Tomorrow (28 January) ushers in the Chinese New Year of the Rooster.
The start of the Year of the Rooster is the beginning of Chinese Lunar New Year Golden Week.
This week-long national holiday can have a big impact on global financial markets so FTAdviser asked investment experts what they think the next 12 months has in store for China and your client’s investments in the region.
A re-occurring name that kept on cropping up when speaking to investment experts was President Donald Trump.
Fund managers with a China focus are assessing what impact President Trump’s isolationist stance will have on the region.
Nicholas Yeo, head of equities for China and Hong Kong at Aberdeen and manager on Aberdeen New Dawn and Aberdeen Asian Smaller Companies investment trusts, said external shocks to growth were most likely to come in the form of trade tariffs if President Trump succumbs to his anti-globalisation instincts.
Mr Yeo said this would curtail Chinese exports in the short term, and have a knock-on effect on bank lending and manufacturing.
In the long term, however, he said it would compel policymakers to accelerate structural reform of outmoded state-owned sectors.
Mr Yeo said: “We believe China has the resources and policy tools to guard against financial instability.
“To preserve growth, we can expect Beijing to step in and stimulate its economy, more likely through infrastructure spending than a return to property stimulus.
“It is all part and parcel of China’s boom-bust transition from an insulated and impoverished nation of farmers to a liberalised and prosperous global powerhouse. For investors it translates into stock market volatility.”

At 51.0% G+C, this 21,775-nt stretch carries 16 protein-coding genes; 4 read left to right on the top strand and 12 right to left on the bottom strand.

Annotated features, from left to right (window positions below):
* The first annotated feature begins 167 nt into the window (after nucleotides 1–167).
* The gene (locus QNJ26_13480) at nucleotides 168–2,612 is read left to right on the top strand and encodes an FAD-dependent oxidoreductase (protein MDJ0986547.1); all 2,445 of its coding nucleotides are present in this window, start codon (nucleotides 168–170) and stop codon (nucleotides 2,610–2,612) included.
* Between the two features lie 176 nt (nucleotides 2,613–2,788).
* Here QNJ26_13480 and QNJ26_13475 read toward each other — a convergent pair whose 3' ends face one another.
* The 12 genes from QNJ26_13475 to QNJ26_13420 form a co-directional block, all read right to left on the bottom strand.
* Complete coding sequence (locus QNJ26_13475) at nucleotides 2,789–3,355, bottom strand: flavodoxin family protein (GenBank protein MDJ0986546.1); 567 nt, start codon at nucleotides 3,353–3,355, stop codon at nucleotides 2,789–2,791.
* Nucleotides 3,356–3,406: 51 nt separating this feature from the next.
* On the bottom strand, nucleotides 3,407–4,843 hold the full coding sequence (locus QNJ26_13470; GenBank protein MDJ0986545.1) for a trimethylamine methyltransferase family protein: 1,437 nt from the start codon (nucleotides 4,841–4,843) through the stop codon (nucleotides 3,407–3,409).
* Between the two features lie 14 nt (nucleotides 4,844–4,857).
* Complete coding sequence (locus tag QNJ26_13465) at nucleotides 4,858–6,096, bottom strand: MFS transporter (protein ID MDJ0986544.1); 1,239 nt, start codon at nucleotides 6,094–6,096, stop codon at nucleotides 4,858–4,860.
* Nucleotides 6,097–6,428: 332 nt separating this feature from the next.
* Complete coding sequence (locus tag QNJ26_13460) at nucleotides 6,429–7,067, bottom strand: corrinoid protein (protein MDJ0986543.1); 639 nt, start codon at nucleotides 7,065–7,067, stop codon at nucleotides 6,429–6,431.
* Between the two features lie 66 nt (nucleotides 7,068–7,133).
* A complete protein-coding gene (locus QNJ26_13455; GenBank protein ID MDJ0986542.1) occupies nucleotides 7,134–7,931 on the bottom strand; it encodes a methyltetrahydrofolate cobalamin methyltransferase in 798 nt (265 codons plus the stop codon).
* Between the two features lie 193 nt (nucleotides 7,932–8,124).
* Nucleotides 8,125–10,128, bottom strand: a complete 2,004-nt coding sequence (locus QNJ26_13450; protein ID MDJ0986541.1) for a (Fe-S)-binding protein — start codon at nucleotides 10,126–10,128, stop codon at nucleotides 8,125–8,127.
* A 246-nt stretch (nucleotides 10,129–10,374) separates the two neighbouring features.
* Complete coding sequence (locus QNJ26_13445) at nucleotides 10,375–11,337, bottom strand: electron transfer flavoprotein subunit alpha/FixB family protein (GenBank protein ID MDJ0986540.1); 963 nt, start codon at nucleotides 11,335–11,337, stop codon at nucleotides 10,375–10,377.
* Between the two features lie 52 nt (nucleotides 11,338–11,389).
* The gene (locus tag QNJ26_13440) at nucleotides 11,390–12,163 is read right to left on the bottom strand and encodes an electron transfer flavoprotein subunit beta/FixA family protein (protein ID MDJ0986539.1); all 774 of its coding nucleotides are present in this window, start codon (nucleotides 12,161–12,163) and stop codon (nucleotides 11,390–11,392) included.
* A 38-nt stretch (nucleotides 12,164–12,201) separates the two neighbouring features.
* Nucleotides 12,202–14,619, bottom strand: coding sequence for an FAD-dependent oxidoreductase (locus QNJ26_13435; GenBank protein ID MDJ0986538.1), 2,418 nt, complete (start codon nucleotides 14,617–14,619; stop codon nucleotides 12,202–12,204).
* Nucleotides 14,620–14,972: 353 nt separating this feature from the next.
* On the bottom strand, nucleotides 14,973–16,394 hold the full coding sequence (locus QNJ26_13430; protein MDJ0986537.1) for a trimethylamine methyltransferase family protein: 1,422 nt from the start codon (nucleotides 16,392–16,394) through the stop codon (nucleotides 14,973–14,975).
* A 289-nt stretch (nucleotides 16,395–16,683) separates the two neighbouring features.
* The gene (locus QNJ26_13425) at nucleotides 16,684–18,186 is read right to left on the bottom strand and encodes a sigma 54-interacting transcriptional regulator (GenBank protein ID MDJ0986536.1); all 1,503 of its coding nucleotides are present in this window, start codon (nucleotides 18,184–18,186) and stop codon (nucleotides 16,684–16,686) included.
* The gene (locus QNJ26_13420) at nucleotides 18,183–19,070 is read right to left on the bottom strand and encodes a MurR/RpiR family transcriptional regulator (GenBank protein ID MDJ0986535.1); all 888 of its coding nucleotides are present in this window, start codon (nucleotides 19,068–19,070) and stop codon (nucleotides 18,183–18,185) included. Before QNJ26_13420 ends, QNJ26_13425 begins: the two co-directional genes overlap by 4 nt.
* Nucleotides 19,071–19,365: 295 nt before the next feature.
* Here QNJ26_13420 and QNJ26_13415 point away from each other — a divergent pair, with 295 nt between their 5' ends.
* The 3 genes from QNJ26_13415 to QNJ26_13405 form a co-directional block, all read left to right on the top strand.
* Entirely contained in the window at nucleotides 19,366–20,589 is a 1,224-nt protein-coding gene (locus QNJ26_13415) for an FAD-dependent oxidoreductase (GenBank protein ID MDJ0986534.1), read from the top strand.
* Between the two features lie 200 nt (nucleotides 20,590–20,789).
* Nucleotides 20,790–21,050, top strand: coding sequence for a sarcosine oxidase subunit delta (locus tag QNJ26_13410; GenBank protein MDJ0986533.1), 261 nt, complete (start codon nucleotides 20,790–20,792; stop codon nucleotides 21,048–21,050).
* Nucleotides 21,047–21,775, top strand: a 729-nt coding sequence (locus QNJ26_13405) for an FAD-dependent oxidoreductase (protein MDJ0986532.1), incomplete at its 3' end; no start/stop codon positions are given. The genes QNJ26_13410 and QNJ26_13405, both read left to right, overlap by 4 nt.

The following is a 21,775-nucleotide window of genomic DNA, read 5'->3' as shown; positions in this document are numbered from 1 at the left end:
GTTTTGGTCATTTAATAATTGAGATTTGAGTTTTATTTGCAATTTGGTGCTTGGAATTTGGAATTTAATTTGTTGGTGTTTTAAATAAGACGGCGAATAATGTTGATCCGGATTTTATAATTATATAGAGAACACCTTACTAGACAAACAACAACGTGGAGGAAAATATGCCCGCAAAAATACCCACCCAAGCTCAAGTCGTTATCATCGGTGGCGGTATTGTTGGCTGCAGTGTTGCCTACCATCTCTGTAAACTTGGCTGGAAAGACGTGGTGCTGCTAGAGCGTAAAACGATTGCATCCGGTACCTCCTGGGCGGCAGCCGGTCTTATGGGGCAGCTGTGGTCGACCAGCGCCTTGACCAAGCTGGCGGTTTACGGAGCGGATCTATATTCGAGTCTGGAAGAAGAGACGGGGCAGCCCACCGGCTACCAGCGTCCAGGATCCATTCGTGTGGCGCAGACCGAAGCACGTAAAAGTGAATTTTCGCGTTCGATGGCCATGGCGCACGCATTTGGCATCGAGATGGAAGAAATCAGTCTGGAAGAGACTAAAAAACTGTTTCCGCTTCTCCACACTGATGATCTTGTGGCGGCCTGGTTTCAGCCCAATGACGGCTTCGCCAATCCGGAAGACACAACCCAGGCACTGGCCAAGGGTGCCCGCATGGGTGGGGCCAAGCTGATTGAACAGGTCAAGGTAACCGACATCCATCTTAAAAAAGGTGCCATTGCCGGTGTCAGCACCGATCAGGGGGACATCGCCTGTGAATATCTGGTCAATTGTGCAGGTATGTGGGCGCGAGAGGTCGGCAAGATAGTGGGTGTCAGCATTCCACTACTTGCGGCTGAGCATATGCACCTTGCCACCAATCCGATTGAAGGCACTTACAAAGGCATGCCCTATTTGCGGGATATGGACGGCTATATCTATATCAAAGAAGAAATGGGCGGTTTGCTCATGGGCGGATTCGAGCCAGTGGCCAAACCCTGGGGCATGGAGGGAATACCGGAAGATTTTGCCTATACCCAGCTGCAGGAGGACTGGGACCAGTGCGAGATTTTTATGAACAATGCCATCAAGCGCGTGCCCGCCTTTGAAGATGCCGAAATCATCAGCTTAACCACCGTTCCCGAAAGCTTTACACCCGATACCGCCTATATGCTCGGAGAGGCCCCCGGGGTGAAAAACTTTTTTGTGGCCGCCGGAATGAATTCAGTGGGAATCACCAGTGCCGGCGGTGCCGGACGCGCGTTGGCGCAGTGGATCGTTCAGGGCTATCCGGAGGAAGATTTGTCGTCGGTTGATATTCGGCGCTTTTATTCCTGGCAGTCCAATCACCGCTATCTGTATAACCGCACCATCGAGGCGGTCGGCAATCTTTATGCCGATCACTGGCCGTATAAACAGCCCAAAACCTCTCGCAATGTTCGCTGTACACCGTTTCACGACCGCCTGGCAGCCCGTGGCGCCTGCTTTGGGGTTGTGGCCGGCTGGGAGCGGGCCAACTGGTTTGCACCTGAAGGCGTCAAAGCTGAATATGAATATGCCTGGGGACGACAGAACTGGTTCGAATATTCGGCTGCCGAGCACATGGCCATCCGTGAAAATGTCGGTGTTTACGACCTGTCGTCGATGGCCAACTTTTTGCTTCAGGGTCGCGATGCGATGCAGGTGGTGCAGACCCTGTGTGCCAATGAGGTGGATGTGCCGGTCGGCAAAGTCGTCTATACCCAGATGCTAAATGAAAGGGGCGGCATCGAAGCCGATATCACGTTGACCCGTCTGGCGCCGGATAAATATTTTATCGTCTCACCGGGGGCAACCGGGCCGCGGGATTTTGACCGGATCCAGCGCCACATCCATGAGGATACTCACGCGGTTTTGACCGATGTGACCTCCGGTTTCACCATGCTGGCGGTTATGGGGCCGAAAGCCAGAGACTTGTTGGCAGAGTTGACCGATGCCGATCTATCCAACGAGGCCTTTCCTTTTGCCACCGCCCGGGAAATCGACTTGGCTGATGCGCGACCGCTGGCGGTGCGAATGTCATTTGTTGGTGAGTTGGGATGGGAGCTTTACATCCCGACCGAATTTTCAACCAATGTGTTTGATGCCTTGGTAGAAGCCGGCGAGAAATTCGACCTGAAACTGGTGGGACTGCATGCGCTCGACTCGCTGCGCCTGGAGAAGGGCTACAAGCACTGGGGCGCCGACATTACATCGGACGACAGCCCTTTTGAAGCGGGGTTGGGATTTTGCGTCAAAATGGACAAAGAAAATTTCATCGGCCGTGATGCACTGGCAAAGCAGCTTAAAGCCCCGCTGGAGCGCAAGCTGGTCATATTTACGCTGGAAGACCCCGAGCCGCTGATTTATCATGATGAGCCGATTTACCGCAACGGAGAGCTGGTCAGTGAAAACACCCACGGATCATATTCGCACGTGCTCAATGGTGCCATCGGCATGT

Sheridan Admans, investment research manager at The Share Centre, said a key risk to the Chinese economy in 2017 is the US FED raising interest rates as this will likely lead to an increase in the pace of outflows from China.
Howard Wang, manager of JPMorgan Chinese Investment Trust, said the outcome of the US presidential election could also result in investors potentially seeing a further tightening of financial conditions in China.
He said this would be in response to pressure on the currency, as authorities attempt to buy time for an easing in the US dollar rally.
But Dale Nicholls, portfolio manager of Fidelity China Special Situations, said a bigger risk facing China than President Trump’s approach to dictating US policy was the growth in credit.
China’s debt to GDP ratio is high at more than 200 per cent.
While there have been signs of the growth in credit slowing, particularly in the so-called shadow banking area, Mr Nicholls said more progress needs to be made here.
He said: “As a stock picker, one of the biggest disappointments under the current regime has been the lack of state owned enterprise (SOE) reform.